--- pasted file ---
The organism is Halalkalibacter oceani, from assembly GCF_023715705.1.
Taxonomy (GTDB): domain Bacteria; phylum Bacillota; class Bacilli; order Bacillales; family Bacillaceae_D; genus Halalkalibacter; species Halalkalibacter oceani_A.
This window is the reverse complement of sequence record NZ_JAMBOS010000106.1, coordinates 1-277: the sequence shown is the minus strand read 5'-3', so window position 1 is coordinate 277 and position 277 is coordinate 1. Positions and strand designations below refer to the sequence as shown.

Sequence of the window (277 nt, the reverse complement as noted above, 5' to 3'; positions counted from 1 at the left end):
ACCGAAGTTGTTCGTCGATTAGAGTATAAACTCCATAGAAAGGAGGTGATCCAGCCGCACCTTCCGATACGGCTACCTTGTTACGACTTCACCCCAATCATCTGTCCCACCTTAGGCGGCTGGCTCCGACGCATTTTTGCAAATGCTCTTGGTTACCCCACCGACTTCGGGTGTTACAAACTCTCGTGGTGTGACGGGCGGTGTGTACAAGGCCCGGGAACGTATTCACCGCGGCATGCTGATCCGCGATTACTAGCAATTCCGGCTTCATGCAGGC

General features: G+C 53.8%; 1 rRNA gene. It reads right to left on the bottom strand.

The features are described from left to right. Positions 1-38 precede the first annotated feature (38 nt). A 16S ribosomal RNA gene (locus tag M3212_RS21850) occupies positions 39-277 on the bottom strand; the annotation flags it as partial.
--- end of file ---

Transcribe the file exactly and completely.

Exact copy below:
The organism is Halalkalibacter oceani, from assembly GCF_023715705.1.
Taxonomy (GTDB): domain Bacteria; phylum Bacillota; class Bacilli; order Bacillales; family Bacillaceae_D; genus Halalkalibacter; species Halalkalibacter oceani_A.
This window is the reverse complement of sequence record NZ_JAMBOS010000106.1, coordinates 1-277: the sequence shown is the minus strand read 5'-3', so window position 1 is coordinate 277 and position 277 is coordinate 1. Positions and strand designations below refer to the sequence as shown.

Sequence of the window (277 nt, the reverse complement as noted above, 5' to 3'; positions counted from 1 at the left end):
ACCGAAGTTGTTCGTCGATTAGAGTATAAACTCCATAGAAAGGAGGTGATCCAGCCGCACCTTCCGATACGGCTACCTTGTTACGACTTCACCCCAATCATCTGTCCCACCTTAGGCGGCTGGCTCCGACGCATTTTTGCAAATGCTCTTGGTTACCCCACCGACTTCGGGTGTTACAAACTCTCGTGGTGTGACGGGCGGTGTGTACAAGGCCCGGGAACGTATTCACCGCGGCATGCTGATCCGCGATTACTAGCAATTCCGGCTTCATGCAGGC

General features: G+C 53.8%; 1 rRNA gene. It reads right to left on the bottom strand.

The features are described from left to right. Positions 1-38 precede the first annotated feature (38 nt). A 16S ribosomal RNA gene (locus tag M3212_RS21850) occupies positions 39-277 on the bottom strand; the annotation flags it as partial.